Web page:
Contributed by Tori Black
Every December for the last three years, I have participated in a community event in San Diego celebrating the season in inspired word and song. Every year is a witness of hearts and lives changed just by spending an hour and a half listening to adult, youth and children’s choirs sing a story of shepherds and angels, a star, and a baby born in Bethlehem.
While we are staunch defenders of religious liberty at United Families, we are not a religious organization. Our arguments are based in social science for we recognize, as Benjamin Sledge so eloquently put it, that “It’s quite strange to expect people to conform to your morals because you quoted a book they don’t read.” Many, if not most, of those dedicated to strengthening and defending the family are motivated by the teachings of that book and find confirmation for all they believe in the hard facts of science. Those two, seemingly opposite approaches to life, the sacred and the secular, come together in one in the story of the Christ child; for that story is, after all, the story of a family struggling to meet the demands of two, converging events: the imminent, sacred birth of their first child, and the requirements of an indifferent bureaucratic state.
Family – a burden or a blessing?
When speaking of the family to government representatives and implementers of policy, the family is commonly seen as a problem to be fixed and a consumer of scarce resources. It is true, families today face serious challenges and need and deserve our support. Very often those challenges result from brokenness – a domino effect of risk factors that come with alterations, intentional or not, on family structure. Western civilization, in all its wisdom, has done its best to redesign the foundational unit of society, and in so doing has severely compromised nature’s safety net.
Rather than being a burden to society, the family, when reasonably whole – not perfect, for that is neither necessary nor attainable – is the first line of defense when faced with threats internal and external, and it begins with its core: marriage. We see this in that fledgling family in Bethlehem: where would Mary be without Joseph’s tender care? Where would Joseph be without Mary’s faith and virtue?
Marriage – creation’s antidote
We live in a world that seeks to erase the distinctions of sex and gender – man and woman, husband and wife, mother and father, male and female. Whether eggs and sperm are co-opted from a frozen bank of donors or brought together as nature designed, it still takes a man and a woman to create a child. And even though women are smart and capable, the state of being with child and having one or more children dependent upon you, creates a state of vulnerability. Marriage is creation’s antidote for the vulnerability women and children experience in nature.
Brené Brown, a research professor at the University of Houston, is best known for encouraging people to embrace the quality of vulnerability. In today’s world, vulnerability is often synonymous with weakness. And when speaking of marriage and motherhood, many categorize pregnancy as the ultimate affront to female empowerment rather than a transcendent creative capacity possessed exclusively by women. The feminist response has been to crush gendered vulnerability through contraception and abortion, to squash the masculine – paternal – instinct to provide and protect, and to obscure and suppress male and female distinctions. But, as Brown points out, “Vulnerability is not weakness; it’s our greatest measure of courage.” It took courage for Mary to acquiesce to a pregnancy before her marriage to Joseph was consummated. It took courage for Joseph to believe Mary and accept his charge to protect her and the life she carried. It takes courage today to commit to marriage and family formation, to trust and have faith that another person will put your wellbeing as well as the wellbeing of your union and the offspring of that union before all else.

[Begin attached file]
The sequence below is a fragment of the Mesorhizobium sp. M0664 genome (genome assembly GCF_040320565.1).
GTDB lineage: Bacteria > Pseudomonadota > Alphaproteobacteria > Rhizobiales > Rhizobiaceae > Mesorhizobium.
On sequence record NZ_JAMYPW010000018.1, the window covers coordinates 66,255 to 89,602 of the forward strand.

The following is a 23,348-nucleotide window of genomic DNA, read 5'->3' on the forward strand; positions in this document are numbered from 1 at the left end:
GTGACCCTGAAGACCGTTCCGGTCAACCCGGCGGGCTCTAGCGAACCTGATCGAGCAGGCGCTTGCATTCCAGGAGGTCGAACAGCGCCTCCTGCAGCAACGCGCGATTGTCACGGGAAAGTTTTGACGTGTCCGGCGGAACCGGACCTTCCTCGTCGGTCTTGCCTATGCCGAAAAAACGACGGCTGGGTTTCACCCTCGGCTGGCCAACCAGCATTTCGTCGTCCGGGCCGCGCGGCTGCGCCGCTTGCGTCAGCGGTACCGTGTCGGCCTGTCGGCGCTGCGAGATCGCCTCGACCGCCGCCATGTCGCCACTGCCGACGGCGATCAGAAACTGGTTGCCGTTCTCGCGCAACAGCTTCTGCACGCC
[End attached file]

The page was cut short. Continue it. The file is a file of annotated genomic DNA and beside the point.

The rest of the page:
To be fair, women, because of those vulnerabilities that come with their physiology, have historically been taken advantage of and abused. Is it any wonder that some would go to war with their biology and attempt to refashion themselves in the image of the womb-less male? Is it any wonder that some would go to war with masculinity? Even as it is understandable, it is ultimately doomed to failure – although not before inflicting considerable collateral damage. For decades scientists and social engineers have tried to convince us that the differences between men and women are mere social constructs, but science, and stubborn facts, keep getting in the way. Despite advances in education and workforce participation, women regularly put family before career advancement. Despite advances in family leave policies, men are still less likely to take paternity leave. These advances are good! They benefit men, women and families, and for that we are grateful. But nature’s pull, and the efficacy of a male and female essence, cannot and should not be dismissed. This is not an either/or problem. Both advances and nature serve to address individual needs and circumstances and thus benefit the whole of families and society.
The gift of family
We too have a role in this Christmas family story. Mary and Joseph serve as a type for us of dedication, determination, and devotion to truth, meaning, and the Sacred. The family is sacred, and we have a responsibility to “promote those measures designed to maintain and strengthen the family as the fundamental unit of society.” May yours be blessed as you embrace that responsibility – that gift – throughout the holiday season and the new year.
More on the benefits of marriage here.